History of Montenegro
Breakup of YugoslaviaMontenegro
The breakup of communist Yugoslavia (1991–1992) and the introduction of a multi-party political system found Montenegro with a young leadership that had risen to office only a few years earlier in the late 1980s. In effect, three men ran the republic: Milo Đukanović, Momir Bulatović and Svetozar Marović; all swept into power during the anti-bureaucratic revolution — an administrative coup of sorts within the Yugoslav Communist party, orchestrated by younger party members close to Slobodan Milošević. All three appeared devout communists on the surface, but they also had sufficient skills and adaptability to understand the dangers of clinging to traditional rigid old-guard tactics in changing times. So when the old Yugoslavia effectively ceased to exist and the multi-party political system replaced it, they quickly repackaged the Montenegrin branch of the old Communist party and renamed it the Democratic Party of Socialists of Montenegro (DPS).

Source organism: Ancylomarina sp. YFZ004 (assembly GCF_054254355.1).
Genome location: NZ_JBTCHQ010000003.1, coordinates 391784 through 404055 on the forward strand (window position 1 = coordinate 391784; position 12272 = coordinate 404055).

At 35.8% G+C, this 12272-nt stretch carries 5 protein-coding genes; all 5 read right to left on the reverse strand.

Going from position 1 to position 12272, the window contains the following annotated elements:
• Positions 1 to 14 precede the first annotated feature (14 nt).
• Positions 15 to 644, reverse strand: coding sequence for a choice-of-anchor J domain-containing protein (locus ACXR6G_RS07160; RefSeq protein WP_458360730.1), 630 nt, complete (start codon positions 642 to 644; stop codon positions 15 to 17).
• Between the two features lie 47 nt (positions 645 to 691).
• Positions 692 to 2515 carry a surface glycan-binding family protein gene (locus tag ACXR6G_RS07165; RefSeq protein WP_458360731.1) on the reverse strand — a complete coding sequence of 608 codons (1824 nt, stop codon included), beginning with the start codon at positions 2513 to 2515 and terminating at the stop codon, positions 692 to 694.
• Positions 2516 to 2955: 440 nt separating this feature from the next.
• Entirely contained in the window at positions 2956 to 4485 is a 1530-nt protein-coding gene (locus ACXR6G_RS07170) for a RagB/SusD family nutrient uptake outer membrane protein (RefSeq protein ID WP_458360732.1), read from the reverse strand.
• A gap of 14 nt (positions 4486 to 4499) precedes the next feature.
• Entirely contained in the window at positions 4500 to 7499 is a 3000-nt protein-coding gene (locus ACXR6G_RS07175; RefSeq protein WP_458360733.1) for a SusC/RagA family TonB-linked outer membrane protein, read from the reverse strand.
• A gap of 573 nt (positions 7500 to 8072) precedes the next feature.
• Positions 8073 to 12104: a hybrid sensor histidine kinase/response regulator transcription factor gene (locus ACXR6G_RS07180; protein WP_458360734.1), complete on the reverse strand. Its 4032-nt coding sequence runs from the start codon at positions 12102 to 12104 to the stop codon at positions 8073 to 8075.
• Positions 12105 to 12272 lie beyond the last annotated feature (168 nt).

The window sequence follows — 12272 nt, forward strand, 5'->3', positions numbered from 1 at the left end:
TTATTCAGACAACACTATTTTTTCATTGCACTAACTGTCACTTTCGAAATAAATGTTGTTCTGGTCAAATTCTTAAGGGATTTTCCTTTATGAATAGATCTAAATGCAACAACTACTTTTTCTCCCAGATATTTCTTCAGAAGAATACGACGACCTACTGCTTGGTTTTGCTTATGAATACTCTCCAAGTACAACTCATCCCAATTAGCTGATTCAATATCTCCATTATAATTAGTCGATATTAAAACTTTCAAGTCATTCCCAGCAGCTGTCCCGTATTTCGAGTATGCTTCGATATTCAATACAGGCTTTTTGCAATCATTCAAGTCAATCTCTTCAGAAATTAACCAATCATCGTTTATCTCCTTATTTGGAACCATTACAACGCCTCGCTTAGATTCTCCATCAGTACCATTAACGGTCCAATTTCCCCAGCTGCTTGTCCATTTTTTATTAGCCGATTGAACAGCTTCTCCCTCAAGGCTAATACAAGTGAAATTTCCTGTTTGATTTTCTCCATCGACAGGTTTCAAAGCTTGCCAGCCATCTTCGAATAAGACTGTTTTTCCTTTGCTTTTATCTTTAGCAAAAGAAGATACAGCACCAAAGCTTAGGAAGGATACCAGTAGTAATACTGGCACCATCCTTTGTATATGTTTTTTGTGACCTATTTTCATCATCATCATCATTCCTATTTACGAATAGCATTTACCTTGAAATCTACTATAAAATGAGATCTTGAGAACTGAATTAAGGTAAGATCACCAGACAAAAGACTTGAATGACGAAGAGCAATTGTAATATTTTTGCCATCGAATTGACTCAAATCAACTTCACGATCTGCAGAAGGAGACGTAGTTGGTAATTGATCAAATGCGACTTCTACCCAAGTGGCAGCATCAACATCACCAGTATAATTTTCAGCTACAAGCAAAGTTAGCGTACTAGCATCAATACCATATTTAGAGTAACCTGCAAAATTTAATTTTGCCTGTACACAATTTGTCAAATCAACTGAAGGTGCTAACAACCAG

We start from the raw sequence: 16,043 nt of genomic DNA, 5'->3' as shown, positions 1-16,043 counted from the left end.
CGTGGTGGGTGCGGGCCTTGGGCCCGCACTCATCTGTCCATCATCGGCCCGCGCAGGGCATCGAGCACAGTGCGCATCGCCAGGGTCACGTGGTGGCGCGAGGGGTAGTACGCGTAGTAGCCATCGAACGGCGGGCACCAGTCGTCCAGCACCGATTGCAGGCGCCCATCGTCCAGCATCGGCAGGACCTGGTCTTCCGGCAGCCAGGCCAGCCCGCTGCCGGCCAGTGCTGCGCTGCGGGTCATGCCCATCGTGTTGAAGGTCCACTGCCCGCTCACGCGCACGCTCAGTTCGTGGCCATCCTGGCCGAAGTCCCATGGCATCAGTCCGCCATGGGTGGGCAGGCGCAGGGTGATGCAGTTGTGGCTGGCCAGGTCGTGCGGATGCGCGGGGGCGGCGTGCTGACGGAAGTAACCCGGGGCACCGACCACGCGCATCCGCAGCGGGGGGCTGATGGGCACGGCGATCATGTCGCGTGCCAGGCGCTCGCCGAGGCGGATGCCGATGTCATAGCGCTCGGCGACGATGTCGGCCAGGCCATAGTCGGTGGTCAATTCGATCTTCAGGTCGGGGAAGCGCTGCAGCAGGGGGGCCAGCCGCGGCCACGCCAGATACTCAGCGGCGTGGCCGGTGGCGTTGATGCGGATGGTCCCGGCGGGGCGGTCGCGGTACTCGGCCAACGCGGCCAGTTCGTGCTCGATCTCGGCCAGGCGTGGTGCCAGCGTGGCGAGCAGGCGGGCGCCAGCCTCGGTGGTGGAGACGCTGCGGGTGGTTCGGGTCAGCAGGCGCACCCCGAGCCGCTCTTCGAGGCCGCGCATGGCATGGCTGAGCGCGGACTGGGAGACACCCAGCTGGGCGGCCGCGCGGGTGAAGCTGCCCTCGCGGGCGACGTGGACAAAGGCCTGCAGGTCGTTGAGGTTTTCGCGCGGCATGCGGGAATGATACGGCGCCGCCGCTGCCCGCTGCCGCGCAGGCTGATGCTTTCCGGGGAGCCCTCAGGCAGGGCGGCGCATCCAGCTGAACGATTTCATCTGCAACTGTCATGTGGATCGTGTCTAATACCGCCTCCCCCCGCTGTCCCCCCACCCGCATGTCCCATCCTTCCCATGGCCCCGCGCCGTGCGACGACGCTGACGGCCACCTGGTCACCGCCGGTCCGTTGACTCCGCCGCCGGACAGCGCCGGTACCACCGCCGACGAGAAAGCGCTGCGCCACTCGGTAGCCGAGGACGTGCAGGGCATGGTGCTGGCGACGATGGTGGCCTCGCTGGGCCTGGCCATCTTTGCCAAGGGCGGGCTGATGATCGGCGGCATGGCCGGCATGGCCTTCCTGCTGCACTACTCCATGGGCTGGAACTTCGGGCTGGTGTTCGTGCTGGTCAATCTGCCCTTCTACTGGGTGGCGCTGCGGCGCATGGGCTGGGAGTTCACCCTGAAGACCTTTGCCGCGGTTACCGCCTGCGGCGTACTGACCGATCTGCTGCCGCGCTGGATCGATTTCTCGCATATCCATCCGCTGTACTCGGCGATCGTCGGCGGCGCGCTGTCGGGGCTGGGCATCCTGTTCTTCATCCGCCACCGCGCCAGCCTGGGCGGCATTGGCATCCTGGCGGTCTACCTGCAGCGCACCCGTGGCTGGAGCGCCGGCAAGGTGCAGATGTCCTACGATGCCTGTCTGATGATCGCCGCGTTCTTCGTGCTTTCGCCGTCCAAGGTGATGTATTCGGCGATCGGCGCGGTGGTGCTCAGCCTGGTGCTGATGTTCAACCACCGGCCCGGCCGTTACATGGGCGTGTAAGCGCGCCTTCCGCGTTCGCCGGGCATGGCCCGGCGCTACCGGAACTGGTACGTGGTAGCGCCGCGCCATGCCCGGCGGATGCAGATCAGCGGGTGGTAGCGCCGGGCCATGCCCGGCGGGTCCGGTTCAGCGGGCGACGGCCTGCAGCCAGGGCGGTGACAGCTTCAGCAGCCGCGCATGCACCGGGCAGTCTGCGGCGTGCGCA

During the early-to-mid-1990s Montenegro's leadership gave considerable support to Milošević's war-effort. Montenegrin reservists fought on the Dubrovnik front line, where Prime Minister Milo Đukanović visited them frequently. In April 1992, following a referendum, Montenegro decided to join Serbia in forming the Federal Republic of Yugoslavia (FRY), which officially put the Second Yugoslavia to rest.